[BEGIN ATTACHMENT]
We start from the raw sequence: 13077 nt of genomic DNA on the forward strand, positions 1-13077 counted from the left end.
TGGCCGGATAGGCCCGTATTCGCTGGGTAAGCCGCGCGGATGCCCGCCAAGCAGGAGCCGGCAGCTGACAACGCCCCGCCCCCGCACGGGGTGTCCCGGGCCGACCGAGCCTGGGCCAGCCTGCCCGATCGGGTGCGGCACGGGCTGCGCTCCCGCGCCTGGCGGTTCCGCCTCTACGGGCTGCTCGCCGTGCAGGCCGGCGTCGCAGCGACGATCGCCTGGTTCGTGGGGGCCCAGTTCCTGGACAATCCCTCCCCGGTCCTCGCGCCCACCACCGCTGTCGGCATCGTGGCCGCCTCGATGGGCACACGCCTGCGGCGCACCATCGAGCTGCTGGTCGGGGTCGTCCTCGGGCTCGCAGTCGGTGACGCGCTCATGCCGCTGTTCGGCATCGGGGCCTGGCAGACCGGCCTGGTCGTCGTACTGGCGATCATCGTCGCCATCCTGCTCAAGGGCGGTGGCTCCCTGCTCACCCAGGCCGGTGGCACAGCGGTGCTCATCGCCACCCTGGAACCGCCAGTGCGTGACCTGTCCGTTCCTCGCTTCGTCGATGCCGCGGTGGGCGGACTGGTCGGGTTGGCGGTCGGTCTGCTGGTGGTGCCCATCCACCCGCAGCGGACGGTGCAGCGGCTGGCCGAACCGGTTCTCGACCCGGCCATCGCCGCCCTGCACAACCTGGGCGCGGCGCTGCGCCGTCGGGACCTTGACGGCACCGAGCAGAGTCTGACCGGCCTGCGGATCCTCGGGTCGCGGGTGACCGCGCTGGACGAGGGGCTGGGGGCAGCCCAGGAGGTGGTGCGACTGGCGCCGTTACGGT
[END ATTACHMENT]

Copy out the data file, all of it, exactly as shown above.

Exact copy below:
We start from the raw sequence: 13077 nt of genomic DNA on the forward strand, positions 1-13077 counted from the left end.
TGGCCGGATAGGCCCGTATTCGCTGGGTAAGCCGCGCGGATGCCCGCCAAGCAGGAGCCGGCAGCTGACAACGCCCCGCCCCCGCACGGGGTGTCCCGGGCCGACCGAGCCTGGGCCAGCCTGCCCGATCGGGTGCGGCACGGGCTGCGCTCCCGCGCCTGGCGGTTCCGCCTCTACGGGCTGCTCGCCGTGCAGGCCGGCGTCGCAGCGACGATCGCCTGGTTCGTGGGGGCCCAGTTCCTGGACAATCCCTCCCCGGTCCTCGCGCCCACCACCGCTGTCGGCATCGTGGCCGCCTCGATGGGCACACGCCTGCGGCGCACCATCGAGCTGCTGGTCGGGGTCGTCCTCGGGCTCGCAGTCGGTGACGCGCTCATGCCGCTGTTCGGCATCGGGGCCTGGCAGACCGGCCTGGTCGTCGTACTGGCGATCATCGTCGCCATCCTGCTCAAGGGCGGTGGCTCCCTGCTCACCCAGGCCGGTGGCACAGCGGTGCTCATCGCCACCCTGGAACCGCCAGTGCGTGACCTGTCCGTTCCTCGCTTCGTCGATGCCGCGGTGGGCGGACTGGTCGGGTTGGCGGTCGGTCTGCTGGTGGTGCCCATCCACCCGCAGCGGACGGTGCAGCGGCTGGCCGAACCGGTTCTCGACCCGGCCATCGCCGCCCTGCACAACCTGGGCGCGGCGCTGCGCCGTCGGGACCTTGACGGCACCGAGCAGAGTCTGACCGGCCTGCGGATCCTCGGGTCGCGGGTGACCGCGCTGGACGAGGGGCTGGGGGCAGCCCAGGAGGTGGTGCGACTGGCGCCGTTACGGT